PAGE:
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Monday, November 06, 2006

Cowboys with Promiscuous Databases

Database Cowboy

In Northwest Iowa we have lots of cows but no cowboys. We have cattle farms that, as best I can tell, are much like hog farms.

Somewhere between Iowa and Wyoming the backdrop changes from cattle farmers to cattle ranchers. We move from confinement lots to more open ranges. Where the land is fertile, it is farmed. The cows remain rounded up and typically crowded together. Farm land is planned out, designed, and structured. Farmers designate areas for corn, soy, or cows. They work the land, toiling over its makeup throughout the seasons.

I'm no expert, but it seems that ranches are left with a more natural order. As you head towards the mountain regions, the rockier unfarmed land is available for cattle. With less control on their movements, these cattle spread out a bit more. Cowboys round them up and prompt them to move as a group to another location when needed.

Iowa Cows
Iowa cattle farm above, Wyoming cattle range below
Wyoming Cows
Promiscuous means consisting of elements brought together without order

We might say that the confinement lot is organized, constrained, and controlled in accordance with economic and other mathematical principles, while the ranch provides a more promiscuous landscape. The ranch is also organized, mind you, but a natural order arises from the land. Cowboys interact with the landscape to herd the cattle, performing tasks that might have been designed into a confinement lot.

Using the second definition from, promiscuous means consisting of parts, elements, or individuals of different kinds brought together without order.

Lest there be confusion, let me state that as we turn our heads from cows to data, I will interpret the word order in this definition to refer broadly to the organization and structuredness of a database, not to the ordering of attributes or rows.

Real Cowboys
Real cowboys, Wyoming Nov 2006
Cow Parade

Chose from among the most common dictionary definitions of the term database, such as a collection of related facts or perhaps one that requires the use of a computer, if you prefer. Most readers will likely be familiar with the process of designing databases by employing relational modeling, given that this is taught in college courses as well as on the job. The design is organized, constrained, and controlled according to mathematical principles from set theory and first order predicate logic. Like the cattle farmer's land, a model could be drafted showing how the database designer will structure the database. Structure of this sort attracts certain personalities (farmers?) and not others (ranchers?). You might guess that I, in particular, feel more at home on the range.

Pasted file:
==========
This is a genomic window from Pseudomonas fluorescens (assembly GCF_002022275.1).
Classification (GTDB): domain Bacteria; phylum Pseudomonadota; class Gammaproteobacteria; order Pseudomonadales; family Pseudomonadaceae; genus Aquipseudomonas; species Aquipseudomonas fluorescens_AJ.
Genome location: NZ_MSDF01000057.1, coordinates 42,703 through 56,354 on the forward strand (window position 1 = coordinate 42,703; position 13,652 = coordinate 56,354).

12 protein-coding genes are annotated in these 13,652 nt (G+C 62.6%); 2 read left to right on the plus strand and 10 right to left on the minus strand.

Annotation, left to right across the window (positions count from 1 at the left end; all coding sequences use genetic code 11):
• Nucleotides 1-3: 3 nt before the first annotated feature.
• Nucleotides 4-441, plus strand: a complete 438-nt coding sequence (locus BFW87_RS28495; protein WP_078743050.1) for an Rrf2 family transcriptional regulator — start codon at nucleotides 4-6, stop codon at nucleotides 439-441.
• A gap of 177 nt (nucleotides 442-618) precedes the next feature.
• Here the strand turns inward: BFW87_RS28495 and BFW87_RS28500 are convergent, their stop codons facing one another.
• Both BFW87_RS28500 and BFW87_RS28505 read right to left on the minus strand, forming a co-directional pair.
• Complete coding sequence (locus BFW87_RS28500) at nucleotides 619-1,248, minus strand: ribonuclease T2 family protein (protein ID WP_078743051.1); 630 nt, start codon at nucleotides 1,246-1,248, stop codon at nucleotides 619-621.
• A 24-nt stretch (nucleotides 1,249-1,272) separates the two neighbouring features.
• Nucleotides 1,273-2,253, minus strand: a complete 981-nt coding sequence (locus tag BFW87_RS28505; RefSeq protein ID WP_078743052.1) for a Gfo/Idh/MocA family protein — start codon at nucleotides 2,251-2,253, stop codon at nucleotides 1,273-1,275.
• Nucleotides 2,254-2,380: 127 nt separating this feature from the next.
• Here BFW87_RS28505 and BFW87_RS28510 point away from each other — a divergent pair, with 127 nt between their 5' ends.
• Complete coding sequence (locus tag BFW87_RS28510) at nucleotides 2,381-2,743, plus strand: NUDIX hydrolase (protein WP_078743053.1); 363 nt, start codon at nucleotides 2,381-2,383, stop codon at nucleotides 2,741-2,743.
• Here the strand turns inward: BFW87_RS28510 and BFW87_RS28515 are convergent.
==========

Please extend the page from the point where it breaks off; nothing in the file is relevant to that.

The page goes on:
Any model other than a relational data model might seem to the software development profession as promiscuous. I chose this derogatory, yet enticing, term in part because of the seeming unorderedness, comparatively, of legacy data models. This is not unlike the seeming unorderedness of a cattle ranch compared to the more obvious structure of the cattle farm. I also like using the term promiscuous here because our profession currently sees these alternative database tools as improper, even if increasingly enticing. I predict that our industry will be seduced by something resembling these legacy databases enough to switch to considering not-really-relational databases as mainstream again in the future, especially as SQL becomes less attractive as our interface language to data.

Legacy Photo Sign

Note that although I do need a term for the databases about which I have been writing, often referred to as embedded in marketing literature, I will likely not latch onto this term as that would put me in the uncomfortable position of endorsing promiscuity. I can live with that discomfort for this one blog entry.